University of Pittsburgh LogoCollege students who participate in intramural or club sports seem to be less likely to smoke cigarettes in contrast to non-athletes. However, they appear to be more prone to smoke from a hookah as compared to non-athletes. At least this is what experts from the University of Pittsburgh have to say.

A hookah or waterpipe is known to be used to breathe in tobacco which is generally flavored or sweetened. The opening of several hookah cafes in the U.S. over the past decade may perhaps demonstrate the rising popularity of hookah smoking.

The aesthetic appeal of the practice suggests that hookah smoking seems to be safe. However, studies have apparently revealed that hookah tobacco smoke is merely as toxic as cigarette smoke. Also it is believed to be associated with significant harm and addictiveness. For instance, an average of one hookah smoking session supposedly exposes the user to 40 times the tar of a single cigarette.

“This study demonstrates that many athletes clearly perceive hookah smoking as less of a concern than cigarette smoking. What they don’t realize, however, is that they are exposing themselves to many of the same toxic chemicals contained in cigarettes,” stated Lead author of the study, Brian Primack, M.D., Ed.M., M.S., assistant professor of medicine and pediatrics at Pitt’s School of Medicine.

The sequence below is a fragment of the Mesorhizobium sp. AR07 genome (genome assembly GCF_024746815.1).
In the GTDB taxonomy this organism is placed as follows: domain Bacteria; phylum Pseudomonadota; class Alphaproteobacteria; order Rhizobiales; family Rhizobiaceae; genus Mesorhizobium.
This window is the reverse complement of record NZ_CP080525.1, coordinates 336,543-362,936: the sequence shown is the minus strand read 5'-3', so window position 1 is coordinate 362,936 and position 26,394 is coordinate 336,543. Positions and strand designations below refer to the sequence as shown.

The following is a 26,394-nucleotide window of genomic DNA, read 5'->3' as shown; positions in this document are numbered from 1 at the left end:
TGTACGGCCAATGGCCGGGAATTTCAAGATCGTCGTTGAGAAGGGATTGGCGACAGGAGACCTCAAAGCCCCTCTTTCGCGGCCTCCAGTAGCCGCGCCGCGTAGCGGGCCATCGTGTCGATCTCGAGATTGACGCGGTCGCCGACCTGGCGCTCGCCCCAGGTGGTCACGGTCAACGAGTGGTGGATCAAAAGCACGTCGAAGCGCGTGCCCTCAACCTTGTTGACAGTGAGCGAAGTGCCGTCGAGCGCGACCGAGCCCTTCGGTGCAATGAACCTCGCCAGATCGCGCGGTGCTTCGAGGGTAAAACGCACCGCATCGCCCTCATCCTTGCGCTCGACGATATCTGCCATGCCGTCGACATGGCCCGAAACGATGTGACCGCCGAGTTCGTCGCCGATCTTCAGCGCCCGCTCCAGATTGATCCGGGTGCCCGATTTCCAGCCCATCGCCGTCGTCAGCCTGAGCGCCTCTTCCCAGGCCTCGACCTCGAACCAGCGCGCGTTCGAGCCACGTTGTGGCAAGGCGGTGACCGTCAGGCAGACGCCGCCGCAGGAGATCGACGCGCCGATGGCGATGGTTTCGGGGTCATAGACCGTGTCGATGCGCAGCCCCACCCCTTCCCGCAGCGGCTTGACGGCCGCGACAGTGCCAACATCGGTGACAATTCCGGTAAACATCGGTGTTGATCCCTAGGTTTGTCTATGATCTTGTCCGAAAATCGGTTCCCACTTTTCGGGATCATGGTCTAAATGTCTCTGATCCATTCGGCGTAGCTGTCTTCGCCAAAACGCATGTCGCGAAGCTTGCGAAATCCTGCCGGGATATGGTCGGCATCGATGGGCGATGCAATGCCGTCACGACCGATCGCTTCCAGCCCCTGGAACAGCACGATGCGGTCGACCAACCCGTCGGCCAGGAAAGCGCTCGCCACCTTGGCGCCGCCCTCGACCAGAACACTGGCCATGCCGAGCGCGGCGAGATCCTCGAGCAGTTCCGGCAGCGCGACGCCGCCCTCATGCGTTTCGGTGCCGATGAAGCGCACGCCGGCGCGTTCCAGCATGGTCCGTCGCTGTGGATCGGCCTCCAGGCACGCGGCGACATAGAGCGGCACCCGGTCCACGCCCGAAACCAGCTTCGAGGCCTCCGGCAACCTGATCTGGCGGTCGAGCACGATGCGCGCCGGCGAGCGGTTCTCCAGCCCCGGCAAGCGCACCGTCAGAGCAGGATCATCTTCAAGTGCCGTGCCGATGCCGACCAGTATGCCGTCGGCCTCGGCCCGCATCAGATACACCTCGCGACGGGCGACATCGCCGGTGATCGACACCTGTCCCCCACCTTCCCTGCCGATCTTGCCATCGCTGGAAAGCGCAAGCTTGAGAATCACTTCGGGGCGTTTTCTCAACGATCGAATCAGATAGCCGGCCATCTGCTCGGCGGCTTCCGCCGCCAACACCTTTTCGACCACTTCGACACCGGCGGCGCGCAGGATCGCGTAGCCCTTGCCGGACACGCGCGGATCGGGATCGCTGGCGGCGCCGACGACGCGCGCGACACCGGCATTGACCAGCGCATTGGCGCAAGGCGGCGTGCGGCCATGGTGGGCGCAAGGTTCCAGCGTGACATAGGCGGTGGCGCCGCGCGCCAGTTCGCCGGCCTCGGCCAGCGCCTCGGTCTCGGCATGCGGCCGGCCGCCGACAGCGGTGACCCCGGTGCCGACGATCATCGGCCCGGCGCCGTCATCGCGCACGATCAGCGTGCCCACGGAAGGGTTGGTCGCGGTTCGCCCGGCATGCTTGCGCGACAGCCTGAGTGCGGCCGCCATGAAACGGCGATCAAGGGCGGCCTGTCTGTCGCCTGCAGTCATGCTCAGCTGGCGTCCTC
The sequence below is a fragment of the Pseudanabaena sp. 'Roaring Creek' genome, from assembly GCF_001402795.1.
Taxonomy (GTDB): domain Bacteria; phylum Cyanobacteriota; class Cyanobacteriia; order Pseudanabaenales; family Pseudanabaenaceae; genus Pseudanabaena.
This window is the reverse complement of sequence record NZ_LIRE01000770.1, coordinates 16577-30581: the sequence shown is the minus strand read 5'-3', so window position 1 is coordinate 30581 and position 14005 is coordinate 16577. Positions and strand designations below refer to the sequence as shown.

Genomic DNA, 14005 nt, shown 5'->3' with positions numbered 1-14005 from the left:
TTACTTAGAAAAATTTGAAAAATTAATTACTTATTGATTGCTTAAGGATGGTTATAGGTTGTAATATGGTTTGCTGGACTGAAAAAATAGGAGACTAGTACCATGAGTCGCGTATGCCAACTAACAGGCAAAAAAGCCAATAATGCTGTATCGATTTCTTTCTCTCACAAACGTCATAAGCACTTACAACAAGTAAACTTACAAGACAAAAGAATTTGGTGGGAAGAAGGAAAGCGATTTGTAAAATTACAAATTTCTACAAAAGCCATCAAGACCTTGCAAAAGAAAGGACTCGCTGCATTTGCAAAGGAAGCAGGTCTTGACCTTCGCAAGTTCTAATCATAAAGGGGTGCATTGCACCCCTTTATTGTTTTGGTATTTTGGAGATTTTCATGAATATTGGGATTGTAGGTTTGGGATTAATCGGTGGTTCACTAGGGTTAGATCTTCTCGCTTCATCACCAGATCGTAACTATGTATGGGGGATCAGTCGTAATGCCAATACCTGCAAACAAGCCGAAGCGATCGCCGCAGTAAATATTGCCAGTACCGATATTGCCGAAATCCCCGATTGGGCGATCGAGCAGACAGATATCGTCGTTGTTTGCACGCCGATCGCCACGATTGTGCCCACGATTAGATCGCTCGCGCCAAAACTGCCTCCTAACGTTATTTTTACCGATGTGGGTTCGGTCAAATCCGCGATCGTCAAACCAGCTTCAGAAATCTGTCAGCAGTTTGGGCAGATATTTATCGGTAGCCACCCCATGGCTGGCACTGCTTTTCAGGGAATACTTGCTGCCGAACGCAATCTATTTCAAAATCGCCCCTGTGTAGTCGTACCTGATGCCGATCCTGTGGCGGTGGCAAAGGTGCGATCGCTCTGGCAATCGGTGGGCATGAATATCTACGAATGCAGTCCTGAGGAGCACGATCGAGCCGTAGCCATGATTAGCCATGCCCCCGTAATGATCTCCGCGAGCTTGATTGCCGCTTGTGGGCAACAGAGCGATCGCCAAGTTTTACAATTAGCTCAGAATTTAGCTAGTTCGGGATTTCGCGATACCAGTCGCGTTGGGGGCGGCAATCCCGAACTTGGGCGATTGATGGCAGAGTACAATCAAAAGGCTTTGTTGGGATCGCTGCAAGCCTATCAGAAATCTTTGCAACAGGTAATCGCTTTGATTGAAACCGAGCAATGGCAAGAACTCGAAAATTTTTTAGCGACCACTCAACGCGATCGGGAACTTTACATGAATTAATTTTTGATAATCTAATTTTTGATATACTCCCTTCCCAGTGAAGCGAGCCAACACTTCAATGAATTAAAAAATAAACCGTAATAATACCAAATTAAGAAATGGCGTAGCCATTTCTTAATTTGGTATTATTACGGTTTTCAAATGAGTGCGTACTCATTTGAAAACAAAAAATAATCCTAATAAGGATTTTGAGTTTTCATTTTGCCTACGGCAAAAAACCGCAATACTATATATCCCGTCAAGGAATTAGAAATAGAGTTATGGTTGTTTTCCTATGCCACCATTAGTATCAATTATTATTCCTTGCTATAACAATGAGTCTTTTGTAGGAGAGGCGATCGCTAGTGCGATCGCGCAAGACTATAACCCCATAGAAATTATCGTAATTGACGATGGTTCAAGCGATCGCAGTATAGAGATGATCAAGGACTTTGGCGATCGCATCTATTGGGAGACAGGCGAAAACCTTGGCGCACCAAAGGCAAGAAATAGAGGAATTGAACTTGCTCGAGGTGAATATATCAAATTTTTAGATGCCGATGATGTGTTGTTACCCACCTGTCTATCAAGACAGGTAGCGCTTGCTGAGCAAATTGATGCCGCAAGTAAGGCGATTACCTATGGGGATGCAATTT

For the purpose of the study, experts at Pitt examined survey data from nearly 8,745 college-age individuals who were observed to have participated in the National College Health Assessment (NCHA). The study findings revealed that approximately 33 percent of the respondents seem to have reported participating in varsity, club and intramural sport in the previous year. Overall, 29.5 percent of the total sample subjects stated to have smoked from a hookah. In addition, consistent with what has been reported in the past, all types of athletes seemed to be less susceptible to smoke cigarettes as compared to non-athletes.

“Varsity athletes may be particularly cautious with any type of substance use because of the demands of their sport and the seriousness of their athletic commitment. But club and intramural athletes clearly perceive this as a safer form of tobacco use. We in public health need to impress upon them that it is not,” continues Dr. Primack.

Likewise, varsity athletes were noted to be approximately 22 percent less predictable to have smoked tobacco from a hookah in contrast to non-athletes. However, club and intramural participants were each 15 percent more prone than non-athletes to have smoked tobacco from a hookah.

Furthermore, Carl Fertman, Ph.D., M.B.A., Kristin Rice, M.P.H., and Michael Fine, M.D., M.Sc., all from the University of Pittsburgh; and Anna Adachi-Mejia, Ph.D., Dartmouth University were noted to have worked on this study along with Dr. Primack.

The findings of the study have been published in the Journal of Adolescent Health.